Preheat oven to 350. Line two cookie sheets with parchment paper – actually, three is probably better.

Mix the soy milk and lemon juice, and let it sit one minute to curdle (if using rice milk, it won’t curdle, but that is okay; real milk can be used if you aren’t vegan and it’ll curdle something awesome). Add the oil, sugar, vanilla, and other extracts and whisk until blended into a smooth caramel-type mix.

Add the flour, cornstarch, baking powder, baking soda, and salt. Stir well to form a very thick batter, kind of like very thick cake batter.

Using a 1/4 cup measuring cup or an ice cream scoop, scoop up a bunch of batter and pour it out onto the cookie sheets. The pile of batter will spread quite a bit – if you have large cookie sheets you’ll be able to barely fit eight cookies on a sheet (the recipe makes 16 cookies), but if your sheets are smaller you might only fit six or even four per sheet. If they end up spreading so that they touch it’s not ideal but won’t hurt the tastiness, so just throw them in the oven and break them apart when they come out. Don’t worry too much about making perfect circles, either, since they spread so much they will turn into circles on their own.

Bake for 18 to 20 minutes until a toothpick comes out clean. Let them cool for about 2 minutes on the pans, then peel them off of the parchment paper and place them face-down on a rack to cool. They’ll be lightly curved on the bottom (what was the top when cooking) and nice and smooth and flat on the top (what was the bottom when cooking).

While they are cooling (it doesn’t take long), mix up the icing. Mix the powdered sugar with the boiling water and stir very well, then dribble in more hot water a bit at a time until you can stir it smoothly – it should not be runny but should be easily spreadable and kind of glossy. Frost the entire smooth tops of the cookies with the vanilla icing, right out to the edges. You should have about 1/2 cup of icing left over at the bottom of the bowl – don’t eat it, you need it!

Now take the chocolate chips and melt them in the microwave or in a double boiler (in the microwave: 1 minute on power level 60, stir, then 30 seconds to one minute more at 60, stirring every 30 seconds). Make sure it’s really melted well or your chocolate icing will be lumpy.

Add the melted chocolate to the leftover icing and stir well – I had to add a little more boiling water to the mix to help it be spreadable and to keep the chocolate from lumping up.

Test the cookies with your finger to make sure the vanilla icing has developed a bit of a crust. Then, spread the chocolate on half, and put the cookie down to finish drying completely.

The recipe suggests that they are best eaten the day they are made, but trust me, I had NO PROBLEM eating them on the second day. Plus, as noted above, the frozen ones turned out well (good thing, because if I didn’t freeze them I would now have 16 black and white cookies in my belly).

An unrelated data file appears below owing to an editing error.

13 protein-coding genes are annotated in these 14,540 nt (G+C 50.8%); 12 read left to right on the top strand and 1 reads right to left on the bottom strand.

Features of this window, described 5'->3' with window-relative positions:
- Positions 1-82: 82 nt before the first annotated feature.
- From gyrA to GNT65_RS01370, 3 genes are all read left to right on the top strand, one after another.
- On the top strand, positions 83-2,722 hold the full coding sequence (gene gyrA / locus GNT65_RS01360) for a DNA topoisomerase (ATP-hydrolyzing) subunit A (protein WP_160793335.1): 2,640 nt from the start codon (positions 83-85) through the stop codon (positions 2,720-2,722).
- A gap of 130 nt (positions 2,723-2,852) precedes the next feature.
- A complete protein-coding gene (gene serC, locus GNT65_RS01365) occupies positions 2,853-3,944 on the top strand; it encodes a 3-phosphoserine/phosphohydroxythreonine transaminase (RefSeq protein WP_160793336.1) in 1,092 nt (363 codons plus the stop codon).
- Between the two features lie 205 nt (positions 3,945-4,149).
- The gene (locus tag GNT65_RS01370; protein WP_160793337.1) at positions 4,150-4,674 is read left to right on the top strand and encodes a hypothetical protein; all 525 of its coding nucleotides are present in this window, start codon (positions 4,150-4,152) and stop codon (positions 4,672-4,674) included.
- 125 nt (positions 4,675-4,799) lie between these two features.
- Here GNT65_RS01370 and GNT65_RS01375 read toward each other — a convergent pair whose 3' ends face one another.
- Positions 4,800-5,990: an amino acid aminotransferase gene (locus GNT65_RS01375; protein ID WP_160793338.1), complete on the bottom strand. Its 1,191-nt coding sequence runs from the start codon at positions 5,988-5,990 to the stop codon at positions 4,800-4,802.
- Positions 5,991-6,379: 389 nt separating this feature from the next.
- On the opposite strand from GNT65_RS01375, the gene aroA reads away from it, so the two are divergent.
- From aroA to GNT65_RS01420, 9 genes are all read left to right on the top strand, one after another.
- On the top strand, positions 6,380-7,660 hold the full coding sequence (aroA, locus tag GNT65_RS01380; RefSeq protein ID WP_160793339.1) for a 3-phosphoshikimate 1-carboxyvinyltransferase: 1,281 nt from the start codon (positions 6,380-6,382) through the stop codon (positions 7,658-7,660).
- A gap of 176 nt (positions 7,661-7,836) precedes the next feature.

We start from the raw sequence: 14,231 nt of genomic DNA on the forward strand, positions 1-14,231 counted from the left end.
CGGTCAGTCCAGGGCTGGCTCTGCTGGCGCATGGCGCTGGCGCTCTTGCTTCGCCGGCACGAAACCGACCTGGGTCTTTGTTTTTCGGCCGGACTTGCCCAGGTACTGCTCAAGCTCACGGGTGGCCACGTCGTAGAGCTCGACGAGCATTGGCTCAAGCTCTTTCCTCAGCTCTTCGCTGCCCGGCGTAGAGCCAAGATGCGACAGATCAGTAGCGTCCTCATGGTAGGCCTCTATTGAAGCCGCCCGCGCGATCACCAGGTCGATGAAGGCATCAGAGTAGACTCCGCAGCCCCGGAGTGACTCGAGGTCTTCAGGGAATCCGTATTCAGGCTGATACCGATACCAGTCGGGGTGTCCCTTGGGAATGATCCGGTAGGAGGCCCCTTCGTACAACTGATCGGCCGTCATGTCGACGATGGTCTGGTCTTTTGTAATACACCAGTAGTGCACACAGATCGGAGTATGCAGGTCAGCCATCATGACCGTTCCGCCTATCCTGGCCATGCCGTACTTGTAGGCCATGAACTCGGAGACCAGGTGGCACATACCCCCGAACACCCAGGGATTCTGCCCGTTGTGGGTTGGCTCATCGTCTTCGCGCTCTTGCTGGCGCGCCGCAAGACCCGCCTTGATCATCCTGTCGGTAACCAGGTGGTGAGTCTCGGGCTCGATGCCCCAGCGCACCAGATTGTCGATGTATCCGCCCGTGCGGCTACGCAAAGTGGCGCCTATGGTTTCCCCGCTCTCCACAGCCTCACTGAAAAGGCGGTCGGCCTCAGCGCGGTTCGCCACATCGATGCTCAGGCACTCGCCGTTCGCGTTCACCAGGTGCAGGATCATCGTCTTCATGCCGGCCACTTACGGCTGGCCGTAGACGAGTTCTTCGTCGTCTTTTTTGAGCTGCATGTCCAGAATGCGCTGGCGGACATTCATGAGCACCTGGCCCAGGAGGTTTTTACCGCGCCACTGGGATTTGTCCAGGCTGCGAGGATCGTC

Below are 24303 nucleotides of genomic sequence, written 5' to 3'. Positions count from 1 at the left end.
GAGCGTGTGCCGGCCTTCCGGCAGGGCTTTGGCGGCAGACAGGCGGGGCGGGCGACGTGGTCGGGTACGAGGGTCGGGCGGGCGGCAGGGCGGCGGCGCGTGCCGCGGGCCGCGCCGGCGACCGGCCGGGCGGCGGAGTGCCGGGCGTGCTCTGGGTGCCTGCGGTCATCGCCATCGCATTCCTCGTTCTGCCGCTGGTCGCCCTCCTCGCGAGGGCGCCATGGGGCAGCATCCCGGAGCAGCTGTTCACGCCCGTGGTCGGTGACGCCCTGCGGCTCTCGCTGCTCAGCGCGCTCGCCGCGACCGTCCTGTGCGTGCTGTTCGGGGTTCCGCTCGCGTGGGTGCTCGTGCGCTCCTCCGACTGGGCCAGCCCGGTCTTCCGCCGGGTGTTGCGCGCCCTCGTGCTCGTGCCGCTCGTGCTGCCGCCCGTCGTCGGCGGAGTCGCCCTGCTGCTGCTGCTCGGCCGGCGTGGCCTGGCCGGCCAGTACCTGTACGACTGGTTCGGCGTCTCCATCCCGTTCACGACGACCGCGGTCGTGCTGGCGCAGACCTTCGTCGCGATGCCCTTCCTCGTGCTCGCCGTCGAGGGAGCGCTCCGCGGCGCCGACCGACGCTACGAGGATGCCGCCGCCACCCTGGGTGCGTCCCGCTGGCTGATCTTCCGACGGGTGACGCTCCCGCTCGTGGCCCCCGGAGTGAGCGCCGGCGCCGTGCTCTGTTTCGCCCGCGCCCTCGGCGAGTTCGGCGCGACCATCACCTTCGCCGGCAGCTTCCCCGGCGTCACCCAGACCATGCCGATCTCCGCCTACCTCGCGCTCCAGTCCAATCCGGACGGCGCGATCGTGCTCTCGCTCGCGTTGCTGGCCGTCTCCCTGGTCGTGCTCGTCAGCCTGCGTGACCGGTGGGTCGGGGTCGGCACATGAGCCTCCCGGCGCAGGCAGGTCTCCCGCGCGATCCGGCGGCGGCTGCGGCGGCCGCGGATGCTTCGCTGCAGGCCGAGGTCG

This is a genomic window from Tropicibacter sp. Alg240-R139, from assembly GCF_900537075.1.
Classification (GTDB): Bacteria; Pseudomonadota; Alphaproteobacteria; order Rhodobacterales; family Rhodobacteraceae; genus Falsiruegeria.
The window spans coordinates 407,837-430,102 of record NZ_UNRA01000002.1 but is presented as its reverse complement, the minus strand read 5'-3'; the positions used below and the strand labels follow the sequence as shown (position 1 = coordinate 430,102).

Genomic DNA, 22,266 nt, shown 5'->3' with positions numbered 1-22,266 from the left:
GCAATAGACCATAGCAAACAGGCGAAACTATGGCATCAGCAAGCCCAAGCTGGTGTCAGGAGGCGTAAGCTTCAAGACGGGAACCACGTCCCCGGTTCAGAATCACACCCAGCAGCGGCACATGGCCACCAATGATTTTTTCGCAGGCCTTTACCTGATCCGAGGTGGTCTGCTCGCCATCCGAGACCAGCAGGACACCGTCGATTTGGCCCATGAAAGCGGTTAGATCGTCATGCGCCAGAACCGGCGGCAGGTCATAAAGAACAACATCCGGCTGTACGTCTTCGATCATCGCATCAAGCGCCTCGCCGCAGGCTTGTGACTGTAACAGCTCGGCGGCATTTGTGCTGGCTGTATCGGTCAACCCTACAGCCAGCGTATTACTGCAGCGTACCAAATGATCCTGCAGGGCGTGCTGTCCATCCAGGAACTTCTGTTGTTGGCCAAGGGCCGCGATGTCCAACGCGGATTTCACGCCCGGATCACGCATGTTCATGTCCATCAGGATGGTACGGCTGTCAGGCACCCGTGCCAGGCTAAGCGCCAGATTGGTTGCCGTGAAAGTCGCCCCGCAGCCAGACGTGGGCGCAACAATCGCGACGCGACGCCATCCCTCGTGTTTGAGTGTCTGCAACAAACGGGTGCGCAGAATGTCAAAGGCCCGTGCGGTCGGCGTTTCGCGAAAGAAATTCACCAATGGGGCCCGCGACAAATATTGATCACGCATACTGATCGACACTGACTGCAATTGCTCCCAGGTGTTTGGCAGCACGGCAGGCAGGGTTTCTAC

The recipe makes 16 palm-sized cookies but you can also make 24 smaller ones if you like. They’re quite sweet and eating one of the regular sized-ones is on par with having a cupcake, I’d say.


Look To The Cookie, Elaine

I made these yesterday:

Vegan Black and White Cookies

Unity Cookies! The Black and White! As made immortal by Seinfeld (“Two races of flavor living side by side in harmony.”)

They are vegan, so my son can have them, and they are divine. They are TOO divine. I am still on shaky stomach ground and the last thing I need is a dozen palm-sized discs of pure ambrosia just sitting there in the kitchen. On Valentine’s Day, no less, when dessert calories are FOR FREE. Sigh.

So I’m back to eating more-or-less real food (if cookies count as real food), and back to working, which means I can only tangentially check in with the Olympics from time to time during the day, which is just so sad. But while we’re talking Olympics, some random thoughts on that:

Why was Sochi selected as a Winter Olympics location, when it was like, 18 degrees Celsius there yesterday? Clips I’ve seen of the city show palm trees – PALM TREES – and no snow on the ground; snow on the ski slopes is said to be icy and they are actually salting it (which I totally do not get) to keep it in good shape. I should probably just go and Google for info about the climate of Sochi, but I’m too busy eating cookies and watching coverage. But I do wonder: what made them think this was a winter-type playground area?

And this: I watch a lot (A LOT) of figure skating, and I have noticed that Western/American culture seems to be the de facto culture of figure skating. There were Russians skating to The Addams Family and Jesus Christ Superstar, Germans skating to the Pink Panther, I saw some guy from the Czech Republic skate to Dueling Banjos. What’s that about? Are these people training in North America, maybe? Or is The Addams Family actually a world-wide phenomenon? I am mystified.

And lastly: I have discovered I have an endless appetite for any and all Olympic sports, except hockey. The hockey games (which, amusingly, feature the exact same break-time cheers, like DAY-O and We Will Rock You and CHARGE!, meaning, I guess, American Culture really IS universal, and the unity cookie was right all along) are just like any other hockey game and I can’t get invested. Meanwhile, listening to the commentators for things like snowboarding and biathlon and luge is SO charming, because they are so deeply passionate about their sport, and know all the inside details and scoop and history, and when they start squealing with joy over the tightness of the competition it’s just delightful.

Now I’m off to work, and eat cookies, and sneak glimpses of the figure skating, and ponder race relations. Happy Valentine’s Day!